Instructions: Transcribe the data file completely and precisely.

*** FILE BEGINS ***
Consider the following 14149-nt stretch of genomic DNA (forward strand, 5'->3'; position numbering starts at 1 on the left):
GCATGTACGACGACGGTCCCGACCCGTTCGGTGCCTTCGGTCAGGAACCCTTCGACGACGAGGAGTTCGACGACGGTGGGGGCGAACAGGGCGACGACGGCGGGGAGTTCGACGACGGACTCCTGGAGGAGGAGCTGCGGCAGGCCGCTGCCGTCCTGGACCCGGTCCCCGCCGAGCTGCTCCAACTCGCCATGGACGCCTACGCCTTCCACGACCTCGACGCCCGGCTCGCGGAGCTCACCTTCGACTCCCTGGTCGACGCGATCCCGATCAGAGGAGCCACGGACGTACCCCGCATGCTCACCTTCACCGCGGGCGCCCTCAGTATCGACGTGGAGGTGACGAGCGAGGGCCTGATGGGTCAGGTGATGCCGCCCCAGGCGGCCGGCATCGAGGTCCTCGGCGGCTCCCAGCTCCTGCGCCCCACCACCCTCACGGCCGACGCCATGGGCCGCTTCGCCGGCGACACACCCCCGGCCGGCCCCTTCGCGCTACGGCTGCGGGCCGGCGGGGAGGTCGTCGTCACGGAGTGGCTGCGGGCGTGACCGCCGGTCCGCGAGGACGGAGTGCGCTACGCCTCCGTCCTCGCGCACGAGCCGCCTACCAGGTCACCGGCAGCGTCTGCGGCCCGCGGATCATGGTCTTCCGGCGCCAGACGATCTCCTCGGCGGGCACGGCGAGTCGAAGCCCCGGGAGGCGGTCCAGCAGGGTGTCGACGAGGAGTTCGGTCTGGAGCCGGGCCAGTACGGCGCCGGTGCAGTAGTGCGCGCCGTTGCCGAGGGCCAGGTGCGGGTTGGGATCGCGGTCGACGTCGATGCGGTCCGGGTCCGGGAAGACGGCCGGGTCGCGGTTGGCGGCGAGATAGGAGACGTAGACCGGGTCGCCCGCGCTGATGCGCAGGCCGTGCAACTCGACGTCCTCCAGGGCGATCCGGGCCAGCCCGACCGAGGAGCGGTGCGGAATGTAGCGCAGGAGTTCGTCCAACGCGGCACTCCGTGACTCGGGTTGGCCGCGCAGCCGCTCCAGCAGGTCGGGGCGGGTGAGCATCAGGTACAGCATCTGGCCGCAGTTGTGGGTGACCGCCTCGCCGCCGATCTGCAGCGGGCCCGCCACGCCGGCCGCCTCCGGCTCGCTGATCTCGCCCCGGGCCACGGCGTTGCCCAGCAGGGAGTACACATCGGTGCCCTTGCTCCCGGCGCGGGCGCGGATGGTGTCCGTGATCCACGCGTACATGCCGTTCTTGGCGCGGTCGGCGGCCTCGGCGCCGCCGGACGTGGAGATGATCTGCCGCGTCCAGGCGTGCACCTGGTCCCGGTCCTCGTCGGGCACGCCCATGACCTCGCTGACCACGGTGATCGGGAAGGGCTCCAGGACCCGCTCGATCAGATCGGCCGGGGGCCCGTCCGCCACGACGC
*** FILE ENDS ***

Consider the following 14149-nt stretch of genomic DNA (forward strand, 5'->3'; position numbering starts at 1 on the left):
GCATGTACGACGACGGTCCCGACCCGTTCGGTGCCTTCGGTCAGGAACCCTTCGACGACGAGGAGTTCGACGACGGTGGGGGCGAACAGGGCGACGACGGCGGGGAGTTCGACGACGGACTCCTGGAGGAGGAGCTGCGGCAGGCCGCTGCCGTCCTGGACCCGGTCCCCGCCGAGCTGCTCCAACTCGCCATGGACGCCTACGCCTTCCACGACCTCGACGCCCGGCTCGCGGAGCTCACCTTCGACTCCCTGGTCGACGCGATCCCGATCAGAGGAGCCACGGACGTACCCCGCATGCTCACCTTCACCGCGGGCGCCCTCAGTATCGACGTGGAGGTGACGAGCGAGGGCCTGATGGGTCAGGTGATGCCGCCCCAGGCGGCCGGCATCGAGGTCCTCGGCGGCTCCCAGCTCCTGCGCCCCACCACCCTCACGGCCGACGCCATGGGCCGCTTCGCCGGCGACACACCCCCGGCCGGCCCCTTCGCGCTACGGCTGCGGGCCGGCGGGGAGGTCGTCGTCACGGAGTGGCTGCGGGCGTGACCGCCGGTCCGCGAGGACGGAGTGCGCTACGCCTCCGTCCTCGCGCACGAGCCGCCTACCAGGTCACCGGCAGCGTCTGCGGCCCGCGGATCATGGTCTTCCGGCGCCAGACGATCTCCTCGGCGGGCACGGCGAGTCGAAGCCCCGGGAGGCGGTCCAGCAGGGTGTCGACGAGGAGTTCGGTCTGGAGCCGGGCCAGTACGGCGCCGGTGCAGTAGTGCGCGCCGTTGCCGAGGGCCAGGTGCGGGTTGGGATCGCGGTCGACGTCGATGCGGTCCGGGTCCGGGAAGACGGCCGGGTCGCGGTTGGCGGCGAGATAGGAGACGTAGACCGGGTCGCCCGCGCTGATGCGCAGGCCGTGCAACTCGACGTCCTCCAGGGCGATCCGGGCCAGCCCGACCGAGGAGCGGTGCGGAATGTAGCGCAGGAGTTCGTCCAACGCGGCACTCCGTGACTCGGGTTGGCCGCGCAGCCGCTCCAGCAGGTCGGGGCGGGTGAGCATCAGGTACAGCATCTGGCCGCAGTTGTGGGTGACCGCCTCGCCGCCGATCTGCAGCGGGCCCGCCACGCCGGCCGCCTCCGGCTCGCTGATCTCGCCCCGGGCCACGGCGTTGCCCAGCAGGGAGTACACATCGGTGCCCTTGCTCCCGGCGCGGGCGCGGATGGTGTCCGTGATCCACGCGTACATGCCGTTCTTGGCGCGGTCGGCGGCCTCGGCGCCGCCGGACGTGGAGATGATCTGCCGCGTCCAGGCGTGCACCTGGTCCCGGTCCTCGTCGGGCACGCCCATGACCTCGCTGACCACGGTGATCGGGAAGGGCTCCAGGACCCGCTCGATCAGATCGGCCGGGGGCCCGTCCGCCACGACGC